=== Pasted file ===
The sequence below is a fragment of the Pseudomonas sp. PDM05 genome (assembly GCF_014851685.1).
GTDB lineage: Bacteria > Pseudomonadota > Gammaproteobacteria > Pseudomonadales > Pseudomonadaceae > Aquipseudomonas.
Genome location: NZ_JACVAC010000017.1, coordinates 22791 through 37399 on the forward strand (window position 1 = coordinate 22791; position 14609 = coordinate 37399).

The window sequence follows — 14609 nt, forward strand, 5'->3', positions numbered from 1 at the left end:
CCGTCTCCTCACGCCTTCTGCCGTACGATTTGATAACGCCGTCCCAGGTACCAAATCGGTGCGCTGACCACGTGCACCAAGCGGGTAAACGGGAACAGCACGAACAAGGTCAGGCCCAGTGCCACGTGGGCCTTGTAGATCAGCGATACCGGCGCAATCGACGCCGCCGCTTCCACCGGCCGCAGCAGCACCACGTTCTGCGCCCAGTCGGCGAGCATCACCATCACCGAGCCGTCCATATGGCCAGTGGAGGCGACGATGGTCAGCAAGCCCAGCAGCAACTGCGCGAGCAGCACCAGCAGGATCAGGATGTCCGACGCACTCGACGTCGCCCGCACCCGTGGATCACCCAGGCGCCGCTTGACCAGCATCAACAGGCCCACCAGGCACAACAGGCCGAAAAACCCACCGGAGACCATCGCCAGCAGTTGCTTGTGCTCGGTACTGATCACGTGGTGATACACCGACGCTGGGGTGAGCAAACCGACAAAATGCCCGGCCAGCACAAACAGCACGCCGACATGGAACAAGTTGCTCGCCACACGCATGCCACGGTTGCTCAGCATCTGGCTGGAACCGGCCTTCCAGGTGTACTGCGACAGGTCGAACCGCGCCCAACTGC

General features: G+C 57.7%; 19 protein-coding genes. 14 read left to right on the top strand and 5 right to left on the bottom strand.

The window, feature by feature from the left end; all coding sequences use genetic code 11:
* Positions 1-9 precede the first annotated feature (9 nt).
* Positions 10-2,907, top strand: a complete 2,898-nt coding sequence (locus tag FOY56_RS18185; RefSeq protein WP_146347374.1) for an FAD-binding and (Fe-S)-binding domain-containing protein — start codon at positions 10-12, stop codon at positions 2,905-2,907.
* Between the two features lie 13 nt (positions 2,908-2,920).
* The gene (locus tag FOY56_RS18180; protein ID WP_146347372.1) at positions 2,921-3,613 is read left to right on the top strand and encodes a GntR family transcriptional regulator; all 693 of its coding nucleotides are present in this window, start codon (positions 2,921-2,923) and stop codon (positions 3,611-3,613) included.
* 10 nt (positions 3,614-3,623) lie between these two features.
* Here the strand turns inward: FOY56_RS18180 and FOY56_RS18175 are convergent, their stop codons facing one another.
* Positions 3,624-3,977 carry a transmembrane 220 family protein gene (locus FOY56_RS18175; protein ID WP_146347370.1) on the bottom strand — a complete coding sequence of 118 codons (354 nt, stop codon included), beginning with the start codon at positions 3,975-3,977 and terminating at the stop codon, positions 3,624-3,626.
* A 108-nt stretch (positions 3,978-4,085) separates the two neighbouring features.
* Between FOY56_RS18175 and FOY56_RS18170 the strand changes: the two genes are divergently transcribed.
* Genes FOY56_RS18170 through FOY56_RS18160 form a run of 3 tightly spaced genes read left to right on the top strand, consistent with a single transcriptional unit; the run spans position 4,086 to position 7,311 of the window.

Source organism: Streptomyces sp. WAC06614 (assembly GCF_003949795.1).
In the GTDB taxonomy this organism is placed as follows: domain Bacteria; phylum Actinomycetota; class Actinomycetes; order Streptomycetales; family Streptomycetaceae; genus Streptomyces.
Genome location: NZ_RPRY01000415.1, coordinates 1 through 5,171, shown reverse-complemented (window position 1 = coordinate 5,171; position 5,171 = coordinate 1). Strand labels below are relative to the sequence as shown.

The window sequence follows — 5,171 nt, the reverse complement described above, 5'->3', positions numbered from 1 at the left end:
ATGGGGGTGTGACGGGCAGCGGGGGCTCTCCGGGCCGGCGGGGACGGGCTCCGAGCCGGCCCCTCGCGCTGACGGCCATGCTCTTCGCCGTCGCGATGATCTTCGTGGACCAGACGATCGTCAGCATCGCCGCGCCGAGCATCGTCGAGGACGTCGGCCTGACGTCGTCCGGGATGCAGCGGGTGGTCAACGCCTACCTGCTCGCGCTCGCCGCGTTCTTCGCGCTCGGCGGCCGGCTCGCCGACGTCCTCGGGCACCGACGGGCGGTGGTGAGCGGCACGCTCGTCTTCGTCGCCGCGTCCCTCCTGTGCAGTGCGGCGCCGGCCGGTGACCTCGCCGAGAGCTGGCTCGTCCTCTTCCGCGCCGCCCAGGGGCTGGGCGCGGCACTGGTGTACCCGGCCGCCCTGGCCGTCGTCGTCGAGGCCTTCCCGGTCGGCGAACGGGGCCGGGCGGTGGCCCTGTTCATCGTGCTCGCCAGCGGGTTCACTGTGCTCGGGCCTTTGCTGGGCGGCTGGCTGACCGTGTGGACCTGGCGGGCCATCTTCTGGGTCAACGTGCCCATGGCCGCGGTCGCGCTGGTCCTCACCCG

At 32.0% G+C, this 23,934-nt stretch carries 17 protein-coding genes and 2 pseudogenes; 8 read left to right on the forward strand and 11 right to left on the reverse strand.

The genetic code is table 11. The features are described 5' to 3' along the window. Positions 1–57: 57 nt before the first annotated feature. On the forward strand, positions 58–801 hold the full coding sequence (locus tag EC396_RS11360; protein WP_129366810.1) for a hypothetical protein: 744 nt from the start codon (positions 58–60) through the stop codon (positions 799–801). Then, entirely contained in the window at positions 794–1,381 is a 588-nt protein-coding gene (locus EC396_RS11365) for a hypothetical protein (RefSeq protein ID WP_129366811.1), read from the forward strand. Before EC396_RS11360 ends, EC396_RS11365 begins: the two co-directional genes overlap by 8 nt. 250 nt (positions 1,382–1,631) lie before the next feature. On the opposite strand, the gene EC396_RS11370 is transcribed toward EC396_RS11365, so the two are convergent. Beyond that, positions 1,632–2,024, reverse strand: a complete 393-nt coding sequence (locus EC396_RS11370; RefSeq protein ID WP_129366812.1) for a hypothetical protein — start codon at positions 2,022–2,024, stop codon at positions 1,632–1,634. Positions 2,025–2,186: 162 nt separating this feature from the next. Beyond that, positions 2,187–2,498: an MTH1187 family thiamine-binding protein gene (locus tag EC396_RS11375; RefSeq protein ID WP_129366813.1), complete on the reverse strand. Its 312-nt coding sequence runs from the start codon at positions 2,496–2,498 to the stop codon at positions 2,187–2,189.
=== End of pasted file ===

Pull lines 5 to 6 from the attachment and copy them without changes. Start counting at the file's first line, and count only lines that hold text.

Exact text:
CCGTCTCCTCACGCCTTCTGCCGTACGATTTGATAACGCCGTCCCAGGTACCAAATCGGTGCGCTGACCACGTGCACCAAGCGGGTAAACGGGAACAGCACGAACAAGGTCAGGCCCAGTGCCACGTGGGCCTTGTAGATCAGCGATACCGGCGCAATCGACGCCGCCGCTTCCACCGGCCGCAGCAGCACCACGTTCTGCGCCCAGTCGGCGAGCATCACCATCACCGAGCCGTCCATATGGCCAGTGGAGGCGACGATGGTCAGCAAGCCCAGCAGCAACTGCGCGAGCAGCACCAGCAGGATCAGGATGTCCGACGCACTCGACGTCGCCCGCACCCGTGGATCACCCAGGCGCCGCTTGACCAGCATCAACAGGCCCACCAGGCACAACAGGCCGAAAAACCCACCGGAGACCATCGCCAGCAGTTGCTTGTGCTCGGTACTGATCACGTGGTGATACACCGACGCTGGGGTGAGCAAACCGACAAAATGCCCGGCCAGCACAAACAGCACGCCGACATGGAACAAGTTGCTCGCCACACGCATGCCACGGTTGCTCAGCATCTGGCTGGAACCGGCCTTCCAGGTGTACTGCGACAGGTCGAACCGCGCCCAACTGC

General features: G+C 57.7%; 19 protein-coding genes. 14 read left to right on the top strand and 5 right to left on the bottom strand.